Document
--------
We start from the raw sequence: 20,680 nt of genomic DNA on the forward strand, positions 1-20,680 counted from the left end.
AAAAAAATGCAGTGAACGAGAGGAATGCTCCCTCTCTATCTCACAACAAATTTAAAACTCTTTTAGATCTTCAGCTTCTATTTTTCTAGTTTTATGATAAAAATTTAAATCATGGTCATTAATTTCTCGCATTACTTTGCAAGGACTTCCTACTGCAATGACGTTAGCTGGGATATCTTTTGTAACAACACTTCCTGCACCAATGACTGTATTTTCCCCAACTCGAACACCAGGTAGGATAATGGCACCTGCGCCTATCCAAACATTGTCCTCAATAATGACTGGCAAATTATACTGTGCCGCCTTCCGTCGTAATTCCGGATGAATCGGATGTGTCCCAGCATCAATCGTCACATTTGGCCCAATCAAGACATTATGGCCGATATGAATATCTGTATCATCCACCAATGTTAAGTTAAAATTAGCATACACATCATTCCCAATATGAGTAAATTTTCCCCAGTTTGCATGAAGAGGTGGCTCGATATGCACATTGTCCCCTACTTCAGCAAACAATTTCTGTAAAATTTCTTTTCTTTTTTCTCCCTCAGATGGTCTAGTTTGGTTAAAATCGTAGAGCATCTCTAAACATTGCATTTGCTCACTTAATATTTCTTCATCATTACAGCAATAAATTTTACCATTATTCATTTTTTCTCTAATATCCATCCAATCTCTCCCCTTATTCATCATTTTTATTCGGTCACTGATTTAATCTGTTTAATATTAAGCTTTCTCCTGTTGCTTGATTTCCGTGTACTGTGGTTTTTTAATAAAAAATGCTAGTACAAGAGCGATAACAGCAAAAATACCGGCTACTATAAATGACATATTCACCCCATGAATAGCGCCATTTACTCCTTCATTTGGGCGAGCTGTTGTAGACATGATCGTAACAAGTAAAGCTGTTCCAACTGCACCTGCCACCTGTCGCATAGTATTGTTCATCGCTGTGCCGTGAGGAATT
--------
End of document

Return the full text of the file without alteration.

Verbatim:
We start from the raw sequence: 20,680 nt of genomic DNA on the forward strand, positions 1-20,680 counted from the left end.
AAAAAAATGCAGTGAACGAGAGGAATGCTCCCTCTCTATCTCACAACAAATTTAAAACTCTTTTAGATCTTCAGCTTCTATTTTTCTAGTTTTATGATAAAAATTTAAATCATGGTCATTAATTTCTCGCATTACTTTGCAAGGACTTCCTACTGCAATGACGTTAGCTGGGATATCTTTTGTAACAACACTTCCTGCACCAATGACTGTATTTTCCCCAACTCGAACACCAGGTAGGATAATGGCACCTGCGCCTATCCAAACATTGTCCTCAATAATGACTGGCAAATTATACTGTGCCGCCTTCCGTCGTAATTCCGGATGAATCGGATGTGTCCCAGCATCAATCGTCACATTTGGCCCAATCAAGACATTATGGCCGATATGAATATCTGTATCATCCACCAATGTTAAGTTAAAATTAGCATACACATCATTCCCAATATGAGTAAATTTTCCCCAGTTTGCATGAAGAGGTGGCTCGATATGCACATTGTCCCCTACTTCAGCAAACAATTTCTGTAAAATTTCTTTTCTTTTTTCTCCCTCAGATGGTCTAGTTTGGTTAAAATCGTAGAGCATCTCTAAACATTGCATTTGCTCACTTAATATTTCTTCATCATTACAGCAATAAATTTTACCATTATTCATTTTTTCTCTAATATCCATCCAATCTCTCCCCTTATTCATCATTTTTATTCGGTCACTGATTTAATCTGTTTAATATTAAGCTTTCTCCTGTTGCTTGATTTCCGTGTACTGTGGTTTTTTAATAAAAAATGCTAGTACAAGAGCGATAACAGCAAAAATACCGGCTACTATAAATGACATATTCACCCCATGAATAGCGCCATTTACTCCTTCATTTGGGCGAGCTGTTGTAGACATGATCGTAACAAGTAAAGCTGTTCCAACTGCACCTGCCACCTGTCGCATAGTATTGTTCATCGCTGTGCCGTGAGGAATT